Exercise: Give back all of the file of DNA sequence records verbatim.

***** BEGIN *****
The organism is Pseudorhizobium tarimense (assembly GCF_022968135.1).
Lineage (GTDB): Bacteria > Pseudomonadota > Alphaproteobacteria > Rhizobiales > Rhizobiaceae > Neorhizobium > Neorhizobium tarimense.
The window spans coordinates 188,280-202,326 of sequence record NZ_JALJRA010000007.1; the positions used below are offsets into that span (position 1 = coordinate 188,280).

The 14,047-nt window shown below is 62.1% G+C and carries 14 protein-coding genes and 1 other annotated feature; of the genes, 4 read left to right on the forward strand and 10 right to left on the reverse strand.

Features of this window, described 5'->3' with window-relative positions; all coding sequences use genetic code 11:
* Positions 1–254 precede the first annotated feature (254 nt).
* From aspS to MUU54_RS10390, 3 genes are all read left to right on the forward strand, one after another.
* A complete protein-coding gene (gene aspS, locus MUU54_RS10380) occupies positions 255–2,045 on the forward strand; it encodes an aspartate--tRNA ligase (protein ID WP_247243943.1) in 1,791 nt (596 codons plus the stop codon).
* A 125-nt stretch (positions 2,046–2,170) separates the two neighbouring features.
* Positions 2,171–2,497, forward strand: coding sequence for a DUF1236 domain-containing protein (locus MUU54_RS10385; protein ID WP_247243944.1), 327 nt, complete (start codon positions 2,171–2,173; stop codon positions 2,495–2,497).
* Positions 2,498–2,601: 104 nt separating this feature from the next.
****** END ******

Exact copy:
The organism is Pseudorhizobium tarimense (assembly GCF_022968135.1).
Lineage (GTDB): Bacteria > Pseudomonadota > Alphaproteobacteria > Rhizobiales > Rhizobiaceae > Neorhizobium > Neorhizobium tarimense.
The window spans coordinates 188,280-202,326 of sequence record NZ_JALJRA010000007.1; the positions used below are offsets into that span (position 1 = coordinate 188,280).

The 14,047-nt window shown below is 62.1% G+C and carries 14 protein-coding genes and 1 other annotated feature; of the genes, 4 read left to right on the forward strand and 10 right to left on the reverse strand.

Features of this window, described 5'->3' with window-relative positions; all coding sequences use genetic code 11:
* Positions 1–254 precede the first annotated feature (254 nt).
* From aspS to MUU54_RS10390, 3 genes are all read left to right on the forward strand, one after another.
* A complete protein-coding gene (gene aspS, locus MUU54_RS10380) occupies positions 255–2,045 on the forward strand; it encodes an aspartate--tRNA ligase (protein ID WP_247243943.1) in 1,791 nt (596 codons plus the stop codon).
* A 125-nt stretch (positions 2,046–2,170) separates the two neighbouring features.
* Positions 2,171–2,497, forward strand: coding sequence for a DUF1236 domain-containing protein (locus MUU54_RS10385; protein ID WP_247243944.1), 327 nt, complete (start codon positions 2,171–2,173; stop codon positions 2,495–2,497).
* Positions 2,498–2,601: 104 nt separating this feature from the next.